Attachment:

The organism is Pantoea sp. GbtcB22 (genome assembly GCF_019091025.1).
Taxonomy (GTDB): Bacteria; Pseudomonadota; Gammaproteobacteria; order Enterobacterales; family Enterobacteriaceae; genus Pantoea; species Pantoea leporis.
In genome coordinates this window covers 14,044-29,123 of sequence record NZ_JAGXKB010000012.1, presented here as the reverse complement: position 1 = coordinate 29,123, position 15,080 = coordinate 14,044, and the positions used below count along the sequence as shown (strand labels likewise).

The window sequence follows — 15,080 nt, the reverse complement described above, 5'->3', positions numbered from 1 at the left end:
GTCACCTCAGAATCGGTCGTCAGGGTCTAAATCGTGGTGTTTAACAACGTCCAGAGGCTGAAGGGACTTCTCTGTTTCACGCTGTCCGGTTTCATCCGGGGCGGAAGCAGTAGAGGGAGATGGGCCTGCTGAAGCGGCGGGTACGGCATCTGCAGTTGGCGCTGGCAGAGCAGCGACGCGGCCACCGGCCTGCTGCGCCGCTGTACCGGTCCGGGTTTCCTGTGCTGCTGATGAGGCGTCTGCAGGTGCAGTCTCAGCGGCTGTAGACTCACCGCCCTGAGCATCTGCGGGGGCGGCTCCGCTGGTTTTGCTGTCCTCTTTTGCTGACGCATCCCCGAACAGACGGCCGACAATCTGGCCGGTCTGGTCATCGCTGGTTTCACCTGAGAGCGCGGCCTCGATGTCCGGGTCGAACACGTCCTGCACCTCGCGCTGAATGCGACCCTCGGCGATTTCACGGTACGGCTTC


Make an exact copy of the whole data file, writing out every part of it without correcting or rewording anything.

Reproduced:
The organism is Pantoea sp. GbtcB22 (genome assembly GCF_019091025.1).
Taxonomy (GTDB): Bacteria; Pseudomonadota; Gammaproteobacteria; order Enterobacterales; family Enterobacteriaceae; genus Pantoea; species Pantoea leporis.
In genome coordinates this window covers 14,044-29,123 of sequence record NZ_JAGXKB010000012.1, presented here as the reverse complement: position 1 = coordinate 29,123, position 15,080 = coordinate 14,044, and the positions used below count along the sequence as shown (strand labels likewise).

The window sequence follows — 15,080 nt, the reverse complement described above, 5'->3', positions numbered from 1 at the left end:
GTCACCTCAGAATCGGTCGTCAGGGTCTAAATCGTGGTGTTTAACAACGTCCAGAGGCTGAAGGGACTTCTCTGTTTCACGCTGTCCGGTTTCATCCGGGGCGGAAGCAGTAGAGGGAGATGGGCCTGCTGAAGCGGCGGGTACGGCATCTGCAGTTGGCGCTGGCAGAGCAGCGACGCGGCCACCGGCCTGCTGCGCCGCTGTACCGGTCCGGGTTTCCTGTGCTGCTGATGAGGCGTCTGCAGGTGCAGTCTCAGCGGCTGTAGACTCACCGCCCTGAGCATCTGCGGGGGCGGCTCCGCTGGTTTTGCTGTCCTCTTTTGCTGACGCATCCCCGAACAGACGGCCGACAATCTGGCCGGTCTGGTCATCGCTGGTTTCACCTGAGAGCGCGGCCTCGATGTCCGGGTCGAACACGTCCTGCACCTCGCGCTGAATGCGACCCTCGGCGATTTCACGGTACGGCTTC